Today, I’d like to discuss the value-creation by designers in systems building. Designing more or less from scratch is a very different task from designing from a set of given platforms. Let’s first put the model (below) developed by Siemens of production strategies in different process situations to use. I borrowed this from Gustav Jansson and his thesis on Industrialised Housing Design Efficiency. It illustrates the level of prefabrication versus the possibilities of adaption to client requirements. It all depends on how we’ve decided to do business and when the client comes into the process.
Let’s first look at the strategy Configure to Order; the dashed line above, representing for example a typical Swedish timber-framed housing manufacturer. This is systems building taken fairly far. These companies rely on well-prepared and packaged products, with modular options for clients to customise the product to their needs. The question for the designer (architects and engineers) is where product development ends and design of the unique project begins. Is it important? I think it is. The one is made between projects, the other in projects. The one has in mind the generic properties of the existing platform and what can be achieved with the existing production facilities. There is only a typical site and a typical client, fairly generically described. The other has a client and a site in mind. For design, the client has a name, a mortgage and requirements, and the site has an address.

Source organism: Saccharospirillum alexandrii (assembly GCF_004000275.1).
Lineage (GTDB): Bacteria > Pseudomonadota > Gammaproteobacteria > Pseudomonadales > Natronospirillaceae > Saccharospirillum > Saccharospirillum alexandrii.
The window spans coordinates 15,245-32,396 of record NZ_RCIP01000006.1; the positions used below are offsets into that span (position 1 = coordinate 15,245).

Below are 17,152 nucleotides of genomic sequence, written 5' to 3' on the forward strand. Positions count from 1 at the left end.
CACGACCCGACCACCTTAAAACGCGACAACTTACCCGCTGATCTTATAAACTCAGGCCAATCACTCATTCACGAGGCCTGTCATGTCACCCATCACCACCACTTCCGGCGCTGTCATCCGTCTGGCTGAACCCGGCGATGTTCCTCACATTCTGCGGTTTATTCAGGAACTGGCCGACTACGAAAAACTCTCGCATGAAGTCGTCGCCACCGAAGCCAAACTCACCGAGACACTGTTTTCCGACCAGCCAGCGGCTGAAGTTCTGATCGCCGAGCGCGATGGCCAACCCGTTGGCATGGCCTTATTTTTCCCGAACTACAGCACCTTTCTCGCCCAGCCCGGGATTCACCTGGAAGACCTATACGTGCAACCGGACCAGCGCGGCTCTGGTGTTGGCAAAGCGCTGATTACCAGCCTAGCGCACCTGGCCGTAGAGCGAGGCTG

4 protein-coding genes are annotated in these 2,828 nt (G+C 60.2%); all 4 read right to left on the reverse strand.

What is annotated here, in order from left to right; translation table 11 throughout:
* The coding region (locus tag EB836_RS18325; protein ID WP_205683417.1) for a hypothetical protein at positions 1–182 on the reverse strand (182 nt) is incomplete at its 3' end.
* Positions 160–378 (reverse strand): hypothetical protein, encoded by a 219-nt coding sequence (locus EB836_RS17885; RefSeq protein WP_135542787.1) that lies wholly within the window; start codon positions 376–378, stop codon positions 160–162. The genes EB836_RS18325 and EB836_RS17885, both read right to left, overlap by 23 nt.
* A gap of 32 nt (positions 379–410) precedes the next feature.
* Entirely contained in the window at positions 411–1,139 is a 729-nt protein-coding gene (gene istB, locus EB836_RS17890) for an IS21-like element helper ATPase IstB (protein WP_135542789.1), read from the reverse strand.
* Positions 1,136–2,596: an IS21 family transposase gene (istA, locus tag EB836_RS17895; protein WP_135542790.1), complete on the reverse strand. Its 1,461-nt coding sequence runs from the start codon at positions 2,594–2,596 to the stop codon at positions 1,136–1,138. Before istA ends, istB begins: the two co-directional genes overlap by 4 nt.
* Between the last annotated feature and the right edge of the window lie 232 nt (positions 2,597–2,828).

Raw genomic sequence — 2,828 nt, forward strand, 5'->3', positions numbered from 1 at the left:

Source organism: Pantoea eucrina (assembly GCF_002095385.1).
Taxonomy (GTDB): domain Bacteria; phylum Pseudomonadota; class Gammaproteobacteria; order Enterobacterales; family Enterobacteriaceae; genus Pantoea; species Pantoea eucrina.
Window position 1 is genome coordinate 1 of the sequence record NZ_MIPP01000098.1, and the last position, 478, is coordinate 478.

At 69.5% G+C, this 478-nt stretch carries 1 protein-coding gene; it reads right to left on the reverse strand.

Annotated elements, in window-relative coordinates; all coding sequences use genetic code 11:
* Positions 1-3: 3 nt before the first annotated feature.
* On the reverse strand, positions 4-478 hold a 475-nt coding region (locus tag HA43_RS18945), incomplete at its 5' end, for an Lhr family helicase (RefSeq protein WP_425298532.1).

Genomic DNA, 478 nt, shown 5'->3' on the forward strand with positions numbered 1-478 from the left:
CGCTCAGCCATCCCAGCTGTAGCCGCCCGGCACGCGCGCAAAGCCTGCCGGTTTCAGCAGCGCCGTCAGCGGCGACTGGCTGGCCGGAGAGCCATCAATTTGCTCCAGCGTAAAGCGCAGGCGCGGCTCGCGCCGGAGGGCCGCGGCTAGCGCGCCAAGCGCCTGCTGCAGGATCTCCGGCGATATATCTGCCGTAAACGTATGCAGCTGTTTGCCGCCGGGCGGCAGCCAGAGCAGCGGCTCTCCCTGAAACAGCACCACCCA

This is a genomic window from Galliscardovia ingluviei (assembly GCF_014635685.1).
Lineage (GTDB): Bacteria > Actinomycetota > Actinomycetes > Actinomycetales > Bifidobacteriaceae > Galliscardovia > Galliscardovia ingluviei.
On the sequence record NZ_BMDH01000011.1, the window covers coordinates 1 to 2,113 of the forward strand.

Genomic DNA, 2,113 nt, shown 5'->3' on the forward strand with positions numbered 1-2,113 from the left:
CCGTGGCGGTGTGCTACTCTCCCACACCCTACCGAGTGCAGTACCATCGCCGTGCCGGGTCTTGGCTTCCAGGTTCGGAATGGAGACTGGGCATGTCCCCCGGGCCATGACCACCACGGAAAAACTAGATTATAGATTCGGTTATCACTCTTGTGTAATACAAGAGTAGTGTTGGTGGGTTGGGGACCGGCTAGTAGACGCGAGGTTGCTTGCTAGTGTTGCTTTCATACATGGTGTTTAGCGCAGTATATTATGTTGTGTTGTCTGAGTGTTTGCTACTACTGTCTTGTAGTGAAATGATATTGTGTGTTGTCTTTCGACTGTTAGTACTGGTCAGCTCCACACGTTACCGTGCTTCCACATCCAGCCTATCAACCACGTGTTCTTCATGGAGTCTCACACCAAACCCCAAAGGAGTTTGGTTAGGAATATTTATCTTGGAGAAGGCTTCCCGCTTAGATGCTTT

If we are to focus at the value the designers create under this strategy, we are ignoring the value inherent in the platform, the product. This is not only semantics either. Helena Johnsson showed that the 50-year-old platform of the housing manufacturer Älvsbyhus can be considered have created worth around 2.3 Billion Euro. That is after 400 Million Euro representing the unique client adaptations of the houses has been deducted. The platform (addressed by product development) is worth five times the parts unique to projects (addressed by design). Design logic seems to be less valuable here than product development logic. The logical conclusion is that we should start looking at industrial design methods to complement of our regular methods for building design.
In Configure to Order, most designers (architects and engineers) are in-house resources and are also the product developers. They know what their role is; to create value for the client with as little cost as possible to the factory. The successes and failures of sales, production, logistics, assembly and so on are their successes and failures too. Being early in that value-chain, they know their job is to support their colleagues downstream. In the ideal world, they are well experienced with the standard parts and modules they have to work with. They know what buildings these parts can and cannot make up. This goes for engineers as well as for architects. They know the situation in the rest of their value-chain, and who will be subject to dealing with any poor solutions of theirs. The value they create would in fact best be measured by how well their colleagues can do their work.